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Executive Summary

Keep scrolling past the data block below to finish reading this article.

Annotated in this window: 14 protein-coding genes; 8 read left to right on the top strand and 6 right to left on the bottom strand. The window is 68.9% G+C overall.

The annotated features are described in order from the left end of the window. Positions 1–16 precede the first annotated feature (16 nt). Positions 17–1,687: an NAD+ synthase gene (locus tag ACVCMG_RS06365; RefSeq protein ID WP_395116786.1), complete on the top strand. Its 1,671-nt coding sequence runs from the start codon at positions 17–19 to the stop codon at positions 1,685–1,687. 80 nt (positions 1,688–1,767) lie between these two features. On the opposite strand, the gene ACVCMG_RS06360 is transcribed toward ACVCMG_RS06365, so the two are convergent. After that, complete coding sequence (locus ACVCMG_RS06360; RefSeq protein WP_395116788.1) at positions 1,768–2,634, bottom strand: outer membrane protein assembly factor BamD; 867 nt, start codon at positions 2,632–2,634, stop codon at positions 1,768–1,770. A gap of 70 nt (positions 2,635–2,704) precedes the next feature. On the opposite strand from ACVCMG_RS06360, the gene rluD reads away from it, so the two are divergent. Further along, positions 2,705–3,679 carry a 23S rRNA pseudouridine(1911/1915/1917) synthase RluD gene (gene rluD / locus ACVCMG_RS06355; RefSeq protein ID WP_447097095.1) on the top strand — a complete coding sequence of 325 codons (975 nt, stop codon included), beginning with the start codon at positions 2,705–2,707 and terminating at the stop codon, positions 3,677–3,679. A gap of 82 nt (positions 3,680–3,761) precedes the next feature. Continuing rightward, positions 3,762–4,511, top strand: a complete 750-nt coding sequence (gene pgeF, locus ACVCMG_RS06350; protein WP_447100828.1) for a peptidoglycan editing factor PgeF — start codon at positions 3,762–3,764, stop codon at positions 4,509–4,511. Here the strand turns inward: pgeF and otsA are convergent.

GENENTECH AND BIOCINE GP120 AIDS VACCINES ENTERING NIAID- SPONSORED PHASE II trials that will soon start accruing subjects at five sites in Seattle, Baltimore, St. Louis, Nashville and Rochester, the National Institute of Allergy and Infectious Diseases announced Dec. 1. Conducted through NIAID's AIDS Vaccine Evaluation Units, the double-blind, placebo-controlled study will test the ability of Genentech's and Biocine's respective envelope- based gp120 vaccine candidates to prevent HIV infection in 320 seronegative adult men and women between 18 and 60 years of age. Both the Genentech and the Biocine products, which are based on AIDS isolates similar to strains commonly found among infected individuals in the U.S., have been shown to be safe and well- tolerated in Phase I trials. Results of the Phase I trials were presented at the VIII International AIDS Conference in Amsterdam in July by investigators from San Francisco General Hospital (for Biocine, a Chiron/Ciba-Geigy joint venture) and from Johns Hopkins Center for Immunization Research for Genentech ("The Pink Sheet" Aug. 3, T&G-9). All subjects will be randomly assigned to receive either one of the candidate vaccines or one of two adjuvants -- alum, which is included in Genentech's product, or MF59, an experimental immune system stimulator used in the Biocine formulation. MF59 has been studied in early clinical trials. Commenting on the NIAID trial at the Robertson, Stephens Healthcare Conference in New York City Dec. 2, Chiron CEO Ed Penhoet, PhD, called the trials a "shoot-out" between Chiron and Genentech in which he claimed Chiron has the advantage due to its proprietary adjuvant. Genentech's use of an alum adjuvant, Penhoet asserted, requires the use of "about 25 times more antigen than we do to get responses which still are not as high as what we are seeing. So we think we get higher antibody response and we get those antibody responses with a much lower quantity of material," the Chiron exec told the investor conference. In a press statement on the status of its gp120 vaccine, Genentech noted that all volunteers in the Hopkins study receiving the vaccine showed increases in antibodies to gp120 and that nine of 10 volunteers receiving a high dose of the vaccine (300 mcg) "produced antibodies capable of neutralizing the HIV-1 virus." In the trial, an initial intramuscular inoculation will be given to participants at the start of the study, followed by booster injections at one and six months. Follow-up of study volunteers will be about one year post-immunization. NIAID noted that "minorities and people representing several different populations hardest hit by the epidemic will especially be encouraged to enroll." Specifically, teens and young adults who have attended sexually transmitted disease clinics within the last three months will be included in the trial, as well as individuals who have used intravenous drugs within the last three years, homosexual males and heterosexual individuals with HIV- seropositive partners. Men and women at low risk of acquiring HIV will also be enrolled, and all study participants will be counseled to avoid behavior that puts them at risk for HIV infection.

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